Have a giggle and a laugh as you experience this hilariously brave novel by debutant by 35-year-old, Bangalore-based Itisha Peerbhoy.
A graduate in English Literature from Sophia College, Itisha went to Cathedral and John Connon School and her work experience includes being a Copywriter for nine years, a Creative Director for a year and a Brand Manager for four years.
The Lifestyle Portal is proud to showcase Itisha’s first novel ‘Half Love Half Arranged’ published by Penguin Books.
We chatted with her about her journey to becoming a writer and launching her first book.
What inspired you to write ‘Half Love Half Arranged’? When did it all begin?
It began when I challenged my boss to write a love story from a male perspective. He challenged me back, and we were both supposed to write a short story. He never did but Half Love Half Arranged took on a life of its own, evolving from a sort of ‘quickie’ into a full-fledged book.
Do you have any formal training in writing? How did you decide on becoming a writer?
No, I didn’t. But I come from a prominent advertising family. I was (when I was in advertising) a third generation advertising person, so when other people had the option of being a doctor or engineer, the kids in our family had the option of being a creative or a client servicing executive, or a ‘suit’ as they’re called. Actually, I did want to join the UN at one point but my dad said I’d have to study Economics. So out the window went that plan. We also have a saying in advertising the less educated you are, the better! So armed with my B.A with no intention of doing a higher degree, I just ended up being one!
Challenges faced while writing your first book
I was working full time as well as freelancing with an ad agency and I have a little boy who was just two at the time. So it was exhausting, to say the least. I’d also get stuck very often and then lose interest. The exhaustion bit I just lived with. Getting stuck was easier to deal with-I have a very close friend who I’d ask to read excerpts, and I’d talk to her a lot about plot points and that really helped. The biggest hurdle, of course, was getting a publisher. I had to exit contract with my initial publisher and Penguin took me a while to sign up with. Having said that, I’m honoured to be a Penguin writer so it all turned out superb.
Please tell us a little about the central theme of your book and any particular reason for weaving a story around the ‘marriage market’ in India?
The central theme is not really marriage even though the title suggests it. The central themes are the crazy, lively, loving, funny people of Delhi who I grew up with on my twice-a-year trips. It’s about people’s attitudes to unmarried girls and about girlfriends and finding love in the most unexpected of places.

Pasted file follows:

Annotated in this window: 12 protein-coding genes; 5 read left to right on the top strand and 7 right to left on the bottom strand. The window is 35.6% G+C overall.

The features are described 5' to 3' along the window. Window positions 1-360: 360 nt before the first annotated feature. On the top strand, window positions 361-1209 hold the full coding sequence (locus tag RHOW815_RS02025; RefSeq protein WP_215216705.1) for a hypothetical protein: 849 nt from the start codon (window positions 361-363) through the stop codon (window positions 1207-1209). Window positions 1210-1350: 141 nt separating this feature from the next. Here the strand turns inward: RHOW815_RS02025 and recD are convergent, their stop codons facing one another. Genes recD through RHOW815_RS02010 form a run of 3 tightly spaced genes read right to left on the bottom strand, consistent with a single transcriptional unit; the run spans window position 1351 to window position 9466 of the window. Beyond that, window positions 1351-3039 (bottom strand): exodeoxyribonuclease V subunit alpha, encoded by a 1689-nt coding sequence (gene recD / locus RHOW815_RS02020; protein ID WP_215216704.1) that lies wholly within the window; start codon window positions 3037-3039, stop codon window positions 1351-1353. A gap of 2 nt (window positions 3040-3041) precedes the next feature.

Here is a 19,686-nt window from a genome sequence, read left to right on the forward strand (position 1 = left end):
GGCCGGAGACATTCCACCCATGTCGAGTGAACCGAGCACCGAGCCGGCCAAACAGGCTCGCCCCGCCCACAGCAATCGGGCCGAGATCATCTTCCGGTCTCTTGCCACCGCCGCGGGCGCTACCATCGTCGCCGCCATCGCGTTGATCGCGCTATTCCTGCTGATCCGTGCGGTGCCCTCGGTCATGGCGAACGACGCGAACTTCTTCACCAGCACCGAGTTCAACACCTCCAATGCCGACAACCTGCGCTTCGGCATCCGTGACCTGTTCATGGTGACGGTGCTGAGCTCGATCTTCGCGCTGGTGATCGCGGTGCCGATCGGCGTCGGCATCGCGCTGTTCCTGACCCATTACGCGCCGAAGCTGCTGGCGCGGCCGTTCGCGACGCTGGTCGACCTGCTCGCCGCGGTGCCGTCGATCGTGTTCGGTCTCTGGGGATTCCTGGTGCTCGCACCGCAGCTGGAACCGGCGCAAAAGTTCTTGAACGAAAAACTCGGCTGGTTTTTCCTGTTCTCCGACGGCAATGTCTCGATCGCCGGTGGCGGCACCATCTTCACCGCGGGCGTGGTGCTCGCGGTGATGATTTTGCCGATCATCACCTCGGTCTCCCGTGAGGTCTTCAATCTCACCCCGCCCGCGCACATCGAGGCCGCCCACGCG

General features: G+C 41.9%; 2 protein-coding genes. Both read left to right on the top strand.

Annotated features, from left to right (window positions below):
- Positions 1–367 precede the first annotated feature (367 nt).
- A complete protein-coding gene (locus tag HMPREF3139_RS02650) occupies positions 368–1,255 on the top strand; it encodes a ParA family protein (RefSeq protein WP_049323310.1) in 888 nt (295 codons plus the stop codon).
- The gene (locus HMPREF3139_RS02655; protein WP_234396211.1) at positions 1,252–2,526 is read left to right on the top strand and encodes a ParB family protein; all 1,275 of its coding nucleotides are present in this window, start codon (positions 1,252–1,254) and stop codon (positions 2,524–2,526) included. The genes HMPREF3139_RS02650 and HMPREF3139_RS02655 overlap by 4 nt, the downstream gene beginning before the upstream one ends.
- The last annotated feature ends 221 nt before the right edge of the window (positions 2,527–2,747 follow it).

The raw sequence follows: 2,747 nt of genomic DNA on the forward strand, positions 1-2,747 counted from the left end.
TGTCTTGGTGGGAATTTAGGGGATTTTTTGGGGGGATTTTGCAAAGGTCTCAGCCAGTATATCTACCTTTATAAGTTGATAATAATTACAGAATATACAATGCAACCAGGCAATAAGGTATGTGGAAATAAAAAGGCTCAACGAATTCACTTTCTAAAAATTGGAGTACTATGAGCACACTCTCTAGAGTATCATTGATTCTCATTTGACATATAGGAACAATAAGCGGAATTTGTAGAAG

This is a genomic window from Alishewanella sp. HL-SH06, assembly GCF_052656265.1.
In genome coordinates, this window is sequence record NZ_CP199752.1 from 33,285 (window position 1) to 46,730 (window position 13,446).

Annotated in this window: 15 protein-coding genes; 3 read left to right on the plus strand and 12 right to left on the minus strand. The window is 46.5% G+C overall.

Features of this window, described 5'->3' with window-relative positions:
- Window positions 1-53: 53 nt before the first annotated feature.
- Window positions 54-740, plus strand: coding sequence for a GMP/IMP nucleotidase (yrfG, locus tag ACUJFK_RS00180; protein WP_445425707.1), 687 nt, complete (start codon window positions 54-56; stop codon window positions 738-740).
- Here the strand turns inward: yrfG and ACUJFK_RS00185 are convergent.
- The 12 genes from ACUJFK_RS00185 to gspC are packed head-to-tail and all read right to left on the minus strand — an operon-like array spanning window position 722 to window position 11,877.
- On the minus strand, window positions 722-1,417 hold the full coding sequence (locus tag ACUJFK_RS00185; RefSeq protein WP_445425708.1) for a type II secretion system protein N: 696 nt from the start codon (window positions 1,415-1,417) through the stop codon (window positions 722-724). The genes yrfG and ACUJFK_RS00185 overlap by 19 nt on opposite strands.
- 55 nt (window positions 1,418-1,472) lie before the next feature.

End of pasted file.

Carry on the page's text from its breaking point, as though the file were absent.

Please tell us something about the protagonist in your story and the various characters?
Rhea Kanwar is a 30-year-old girl who’s life falls apart when she finds out that her parents have put her profile up on shaadi.com. To her it’s a final nail in the coffin; a message that she’s been written off. She has a typical ambitious Punjabi mum who wears sneakers with salwar kameezes, a pregnant and crabby older sister and a goth-girl of a younger sister. She also has a crazy group of girlfriends who go out dancing and have girls’ night outs and generally spend time making fun of everyone else. And she meets five of amazing men, all the right candidates in a way. The story traces their lives and their relationships.
Is there a hint of personal touch in your book? Any personal influence(s)/ experiences that made you write such a story?
Definitely real incidences from my experiences in Delhi (“uski gardan lambi nahin hain, kaise shaddi hogi!” “kudi to padti bahut hain, intaalligent bahut hain, shaddi kaise hogi?”)
Who is your target audience for ‘Half Love Half Arranged’? What kind of readers do you think will be attracted to this kind of story/ genre?
Certainly women and interestingly, a lot of men. I’ve had a lot of men writing in saying they enjoyed it. Anyone who likes a good laugh really. ☺
What is the USP of this book? What makes this book so unique?
It’s beyond ‘chick-lit.’ It’s real. Although a fun book on the surface, my characters have very real agony, very real angst. They aren’t beautiful, perfect people who spend their lives in and out of fashion boutiques. They are people who are broken in a way, who have fallen through the cracks, and yet make it special by calling their friends down to the pits and having an awesome party in there. My style is about finding things to laugh about in the saddest situation! And laugh you do!
How do you market, promote and sell your book and the response/ experience so far?
So far I’ve been using digital resources and content marketing and it was on the Nielsen Scan for the top 300 best-selling books in India for about three weeks. Now things have dipped and I need to give it a push once more!
Any second or third book in the pipeline? If yes, please tell us a little about it.
I’m working on one loosely titled ‘Mumbai-New York’ on advertising and the people who work in it. I hope to have it published next year.
You can grab a Kindle edition of her novel from Amazon.